I always look forward to the Lions vs Titans games, when I can have a good chat with Dicky Kruger, my counterpart in Pretoria. Our experience in fitness training comes from different backgrounds, so we always pick up new ideas from each other. Added to that, we both enjoy challenging and being challenged!
We were discussing the good form of the Titans and the way that inexperienced players fitted in and performed so well. Dicky replied with a one-liner that summed it all up:
"But we bowled and trained more than any other franchise..."
Dicky summed up what current thinking has turned to in cricket - something that a highly regarded conditioning coach, Tim Gabbett, has found in Australian cricket:
Keeping bowlers wrapped in cotton wool was counter-productive: the players who bowled more and trained more, got injured less
This falls into line with what Gordon Parsons, the Lions bowling coach has said for years:
Bowlers must bowl themselves fit.
This brings me to some points I made in my last article:
Cricket is a game of skill. To win games, those skills must be performed in the face of pressure, stress, and the onset of fatigue, which will be applied in skills practice. Fitness training must prepare players firstly for practice, then for matches.
The intention of any conditioning must be to enhance those skills under pressure, stress and the onset of fatigue.
So in effect, the fitness components we work on are not only speed, strength, power, etc. but skill-strength, skill-speed, skill-endurance...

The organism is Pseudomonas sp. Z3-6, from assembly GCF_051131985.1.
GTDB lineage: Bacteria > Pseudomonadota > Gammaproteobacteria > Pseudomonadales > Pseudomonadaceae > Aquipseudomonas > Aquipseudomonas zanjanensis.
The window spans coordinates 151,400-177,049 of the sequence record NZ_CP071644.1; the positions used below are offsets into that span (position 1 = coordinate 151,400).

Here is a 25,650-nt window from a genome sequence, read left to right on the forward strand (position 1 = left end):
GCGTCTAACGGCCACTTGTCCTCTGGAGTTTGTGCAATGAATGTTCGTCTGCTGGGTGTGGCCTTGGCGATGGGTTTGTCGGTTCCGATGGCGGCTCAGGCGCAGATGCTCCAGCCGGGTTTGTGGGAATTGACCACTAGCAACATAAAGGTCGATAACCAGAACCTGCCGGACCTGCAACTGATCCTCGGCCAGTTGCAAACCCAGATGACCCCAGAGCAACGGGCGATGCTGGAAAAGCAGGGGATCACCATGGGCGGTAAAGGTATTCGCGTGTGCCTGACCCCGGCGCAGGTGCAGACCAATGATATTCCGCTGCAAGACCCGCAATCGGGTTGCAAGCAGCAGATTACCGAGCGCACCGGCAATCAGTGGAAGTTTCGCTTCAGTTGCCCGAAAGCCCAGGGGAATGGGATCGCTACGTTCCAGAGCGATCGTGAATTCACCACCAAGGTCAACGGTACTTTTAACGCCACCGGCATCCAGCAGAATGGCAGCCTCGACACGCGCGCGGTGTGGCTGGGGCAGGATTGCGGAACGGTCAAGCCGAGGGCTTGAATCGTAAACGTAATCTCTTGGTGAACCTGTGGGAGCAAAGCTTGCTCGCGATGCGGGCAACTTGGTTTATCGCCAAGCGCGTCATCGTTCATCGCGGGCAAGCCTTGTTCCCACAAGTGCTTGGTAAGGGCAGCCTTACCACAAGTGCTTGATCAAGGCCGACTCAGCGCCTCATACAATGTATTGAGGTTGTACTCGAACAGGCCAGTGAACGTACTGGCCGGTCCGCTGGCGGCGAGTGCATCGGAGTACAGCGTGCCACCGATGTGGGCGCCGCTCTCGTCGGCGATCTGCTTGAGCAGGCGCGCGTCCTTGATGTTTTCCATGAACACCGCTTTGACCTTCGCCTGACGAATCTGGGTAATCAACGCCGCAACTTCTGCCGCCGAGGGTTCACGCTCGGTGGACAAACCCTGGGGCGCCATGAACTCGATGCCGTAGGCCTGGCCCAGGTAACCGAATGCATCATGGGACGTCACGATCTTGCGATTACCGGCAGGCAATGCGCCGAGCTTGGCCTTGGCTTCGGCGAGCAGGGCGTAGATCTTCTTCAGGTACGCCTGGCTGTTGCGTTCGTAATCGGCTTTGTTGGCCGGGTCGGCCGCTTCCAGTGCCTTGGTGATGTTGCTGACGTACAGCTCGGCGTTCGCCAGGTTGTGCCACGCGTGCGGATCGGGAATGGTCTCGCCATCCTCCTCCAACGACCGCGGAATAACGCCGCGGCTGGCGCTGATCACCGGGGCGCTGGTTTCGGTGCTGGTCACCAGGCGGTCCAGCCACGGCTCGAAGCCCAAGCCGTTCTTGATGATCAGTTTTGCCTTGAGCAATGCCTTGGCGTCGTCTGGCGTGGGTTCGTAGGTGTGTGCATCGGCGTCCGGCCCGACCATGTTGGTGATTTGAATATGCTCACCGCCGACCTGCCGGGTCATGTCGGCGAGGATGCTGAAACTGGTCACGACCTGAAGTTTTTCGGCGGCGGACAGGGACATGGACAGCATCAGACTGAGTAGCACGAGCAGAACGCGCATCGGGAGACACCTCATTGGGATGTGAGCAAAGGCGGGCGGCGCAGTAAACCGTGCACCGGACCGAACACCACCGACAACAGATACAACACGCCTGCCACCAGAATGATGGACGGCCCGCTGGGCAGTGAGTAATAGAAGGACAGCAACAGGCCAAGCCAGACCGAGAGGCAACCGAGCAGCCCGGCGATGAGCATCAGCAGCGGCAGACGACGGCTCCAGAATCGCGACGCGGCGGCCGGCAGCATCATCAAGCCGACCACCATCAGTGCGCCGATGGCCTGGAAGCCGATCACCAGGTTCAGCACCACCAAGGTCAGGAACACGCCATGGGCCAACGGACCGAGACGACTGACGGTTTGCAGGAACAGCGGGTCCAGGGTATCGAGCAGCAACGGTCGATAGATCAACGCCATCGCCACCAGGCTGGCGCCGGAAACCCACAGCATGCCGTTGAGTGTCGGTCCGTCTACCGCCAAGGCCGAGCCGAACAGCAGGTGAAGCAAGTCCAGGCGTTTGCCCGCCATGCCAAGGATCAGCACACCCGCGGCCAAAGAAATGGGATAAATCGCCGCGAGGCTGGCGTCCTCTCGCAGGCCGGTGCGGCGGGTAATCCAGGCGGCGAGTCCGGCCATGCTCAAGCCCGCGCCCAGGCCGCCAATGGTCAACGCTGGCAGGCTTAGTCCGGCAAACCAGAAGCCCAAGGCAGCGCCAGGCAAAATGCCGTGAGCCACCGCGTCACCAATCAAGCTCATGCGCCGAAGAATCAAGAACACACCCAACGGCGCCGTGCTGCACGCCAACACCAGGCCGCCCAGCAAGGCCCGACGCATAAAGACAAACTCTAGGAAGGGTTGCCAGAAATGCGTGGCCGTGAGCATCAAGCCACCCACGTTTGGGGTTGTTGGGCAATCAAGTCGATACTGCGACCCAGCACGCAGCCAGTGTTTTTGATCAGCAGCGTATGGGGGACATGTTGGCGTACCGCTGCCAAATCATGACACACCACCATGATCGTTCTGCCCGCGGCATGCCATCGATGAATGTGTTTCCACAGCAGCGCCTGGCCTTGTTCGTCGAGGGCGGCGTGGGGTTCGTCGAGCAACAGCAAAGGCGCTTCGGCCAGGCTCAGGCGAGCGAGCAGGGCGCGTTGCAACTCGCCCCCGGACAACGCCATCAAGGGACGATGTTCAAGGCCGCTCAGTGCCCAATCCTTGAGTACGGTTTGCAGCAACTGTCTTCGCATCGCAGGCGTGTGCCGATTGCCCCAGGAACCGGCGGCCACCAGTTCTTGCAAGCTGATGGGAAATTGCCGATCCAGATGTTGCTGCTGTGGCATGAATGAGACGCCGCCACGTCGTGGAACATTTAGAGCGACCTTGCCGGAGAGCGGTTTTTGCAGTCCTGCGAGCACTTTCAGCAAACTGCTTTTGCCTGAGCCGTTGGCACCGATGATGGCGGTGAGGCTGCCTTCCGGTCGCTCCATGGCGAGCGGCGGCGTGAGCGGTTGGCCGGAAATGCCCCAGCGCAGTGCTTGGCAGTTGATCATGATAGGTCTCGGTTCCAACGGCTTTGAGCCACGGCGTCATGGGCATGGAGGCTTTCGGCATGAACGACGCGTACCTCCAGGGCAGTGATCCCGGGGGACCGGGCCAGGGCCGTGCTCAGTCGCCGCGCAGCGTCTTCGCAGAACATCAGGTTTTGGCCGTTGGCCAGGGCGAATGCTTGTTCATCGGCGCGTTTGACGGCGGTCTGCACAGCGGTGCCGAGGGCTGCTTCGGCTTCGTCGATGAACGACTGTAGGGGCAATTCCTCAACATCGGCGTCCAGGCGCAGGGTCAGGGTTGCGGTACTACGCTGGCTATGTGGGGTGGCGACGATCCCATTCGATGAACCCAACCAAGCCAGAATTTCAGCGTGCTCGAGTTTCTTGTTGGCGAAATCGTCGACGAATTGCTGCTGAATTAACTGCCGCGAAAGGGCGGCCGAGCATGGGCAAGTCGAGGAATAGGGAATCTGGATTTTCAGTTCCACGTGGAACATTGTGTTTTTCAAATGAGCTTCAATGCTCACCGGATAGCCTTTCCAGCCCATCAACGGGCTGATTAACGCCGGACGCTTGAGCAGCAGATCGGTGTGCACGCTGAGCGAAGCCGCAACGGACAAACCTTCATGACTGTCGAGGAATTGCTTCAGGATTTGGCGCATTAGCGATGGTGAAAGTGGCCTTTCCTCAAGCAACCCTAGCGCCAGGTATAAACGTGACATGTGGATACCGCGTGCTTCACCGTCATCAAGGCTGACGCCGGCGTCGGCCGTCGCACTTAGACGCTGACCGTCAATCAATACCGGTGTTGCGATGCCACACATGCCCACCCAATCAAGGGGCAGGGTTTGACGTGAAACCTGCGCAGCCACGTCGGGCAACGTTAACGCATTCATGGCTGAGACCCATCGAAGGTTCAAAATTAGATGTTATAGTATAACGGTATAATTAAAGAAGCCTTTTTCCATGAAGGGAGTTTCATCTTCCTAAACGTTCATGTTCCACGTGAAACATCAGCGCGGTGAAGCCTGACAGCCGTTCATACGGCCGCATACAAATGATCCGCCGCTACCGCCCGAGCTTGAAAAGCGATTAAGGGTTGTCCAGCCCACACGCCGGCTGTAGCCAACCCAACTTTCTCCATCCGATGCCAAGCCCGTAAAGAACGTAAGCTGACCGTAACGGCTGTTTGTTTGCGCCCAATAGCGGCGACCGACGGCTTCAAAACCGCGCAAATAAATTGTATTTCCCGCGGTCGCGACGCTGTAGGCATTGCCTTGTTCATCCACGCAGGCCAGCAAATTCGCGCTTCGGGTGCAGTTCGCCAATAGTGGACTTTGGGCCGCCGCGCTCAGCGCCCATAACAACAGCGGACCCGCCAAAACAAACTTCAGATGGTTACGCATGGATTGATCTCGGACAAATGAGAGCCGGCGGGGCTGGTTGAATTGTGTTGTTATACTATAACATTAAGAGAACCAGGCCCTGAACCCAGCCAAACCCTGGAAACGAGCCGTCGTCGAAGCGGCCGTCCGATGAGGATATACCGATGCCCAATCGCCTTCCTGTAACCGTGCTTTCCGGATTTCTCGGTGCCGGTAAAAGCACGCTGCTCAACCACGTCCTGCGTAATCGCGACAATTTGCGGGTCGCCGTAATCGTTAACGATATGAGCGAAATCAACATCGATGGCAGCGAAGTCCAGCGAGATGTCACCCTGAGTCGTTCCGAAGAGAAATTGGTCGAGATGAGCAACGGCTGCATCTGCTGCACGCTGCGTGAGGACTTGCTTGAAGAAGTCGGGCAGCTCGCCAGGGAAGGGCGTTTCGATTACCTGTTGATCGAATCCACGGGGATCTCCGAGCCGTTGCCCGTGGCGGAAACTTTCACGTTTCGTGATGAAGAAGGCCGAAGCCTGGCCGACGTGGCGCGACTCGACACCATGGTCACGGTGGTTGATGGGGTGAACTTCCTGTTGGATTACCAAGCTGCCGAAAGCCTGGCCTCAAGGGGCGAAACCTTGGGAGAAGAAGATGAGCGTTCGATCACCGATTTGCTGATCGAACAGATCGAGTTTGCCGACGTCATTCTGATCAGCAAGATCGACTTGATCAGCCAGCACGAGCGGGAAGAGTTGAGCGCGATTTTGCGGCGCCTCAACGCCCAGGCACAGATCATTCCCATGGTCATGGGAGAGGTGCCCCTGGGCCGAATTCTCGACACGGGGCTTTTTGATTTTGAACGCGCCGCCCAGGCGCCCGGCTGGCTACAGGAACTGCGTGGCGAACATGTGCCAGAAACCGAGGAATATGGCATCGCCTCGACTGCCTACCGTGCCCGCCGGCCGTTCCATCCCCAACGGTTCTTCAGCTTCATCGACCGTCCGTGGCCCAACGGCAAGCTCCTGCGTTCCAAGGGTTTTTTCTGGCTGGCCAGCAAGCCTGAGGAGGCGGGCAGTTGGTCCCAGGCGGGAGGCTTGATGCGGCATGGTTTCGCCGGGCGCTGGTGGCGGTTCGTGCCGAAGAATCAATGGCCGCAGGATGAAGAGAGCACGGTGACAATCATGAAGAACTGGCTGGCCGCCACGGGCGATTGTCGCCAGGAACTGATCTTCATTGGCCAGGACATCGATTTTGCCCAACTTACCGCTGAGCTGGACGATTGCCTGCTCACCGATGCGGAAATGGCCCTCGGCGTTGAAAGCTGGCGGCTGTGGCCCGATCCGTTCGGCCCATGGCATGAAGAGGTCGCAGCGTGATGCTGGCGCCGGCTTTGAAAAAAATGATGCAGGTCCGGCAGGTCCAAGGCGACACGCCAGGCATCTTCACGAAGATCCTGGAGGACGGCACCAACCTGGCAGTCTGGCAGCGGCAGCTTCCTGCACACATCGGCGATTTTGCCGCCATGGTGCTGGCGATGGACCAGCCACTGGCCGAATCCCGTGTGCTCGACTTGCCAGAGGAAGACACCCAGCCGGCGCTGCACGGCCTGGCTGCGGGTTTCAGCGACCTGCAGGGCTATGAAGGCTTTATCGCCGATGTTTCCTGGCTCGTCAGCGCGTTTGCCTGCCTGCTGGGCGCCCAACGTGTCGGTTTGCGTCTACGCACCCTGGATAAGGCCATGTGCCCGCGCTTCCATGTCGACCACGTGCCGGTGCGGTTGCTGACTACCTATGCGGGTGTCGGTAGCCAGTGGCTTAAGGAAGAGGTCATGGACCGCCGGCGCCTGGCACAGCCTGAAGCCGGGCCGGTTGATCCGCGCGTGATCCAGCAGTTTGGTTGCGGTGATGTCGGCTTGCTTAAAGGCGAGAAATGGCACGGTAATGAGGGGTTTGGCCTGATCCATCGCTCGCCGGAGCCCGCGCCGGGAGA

However, if in the pre-season, you stop doing skill training and only do conditioning, you are facing potential injury disaster. Skill training must be started almost from the word go - obviously at a relatively low intensity, and building up. Research has shown that volumes and intensity should not go up more than 10% per week.
So if you write UPA prospective preseason training schedule, it could take the following form:
Bowling: starting off with a reduced run-up and low volumes, increasing weekly.
Fielding: ball drills and tennis ball catches to start, progressing to hard ball drills.
Batting: this is the domain of the coaches... I've never needed to interfere!
Development of a good strength base - preferably based on supervised weight training.
Olympic lifting is an extremely productive training method in any explosive, intermittent sport such as cricket. At this point, now is the time to teach, or re-teach the basic technical aspects.
Running: I am not a fan of distance running. Interval training has proven very effective, including h.i.i.t, track work, and using the all-blacks fitness test (the bronco) as a training drill. Intensity is submaximal to start, building up gradually.
Boxing is very useful - cardiovascular efficiency, motor skills, agility and speed of thought are all relevant to cricket. I've found boxing fitness to be a massive factor in pre-season training. We take it seriously enough to have a professional boxer on board.
Core stability, shoulder stability, flexibility, trunk strength and prehab are also taken care of... basic to start, gaining in complexity with time.
Pre-season is also the time to teach or reinforce good habits: correct eating patterns, proper rest and recovery methods, maintaining good health (including washing hands regularly to prevent the spread of flu) and for players to learn to be self-reliant, so as not to create a culture of dependence.
As players get fitter, training intensity and loads will increase, as with skills training. The intention is to be able to maintain good skills training and conditioning into the season, and in so doing, keep the players cricket fit, and on the field!
Fitness trainer, Bizhub Highveld Lions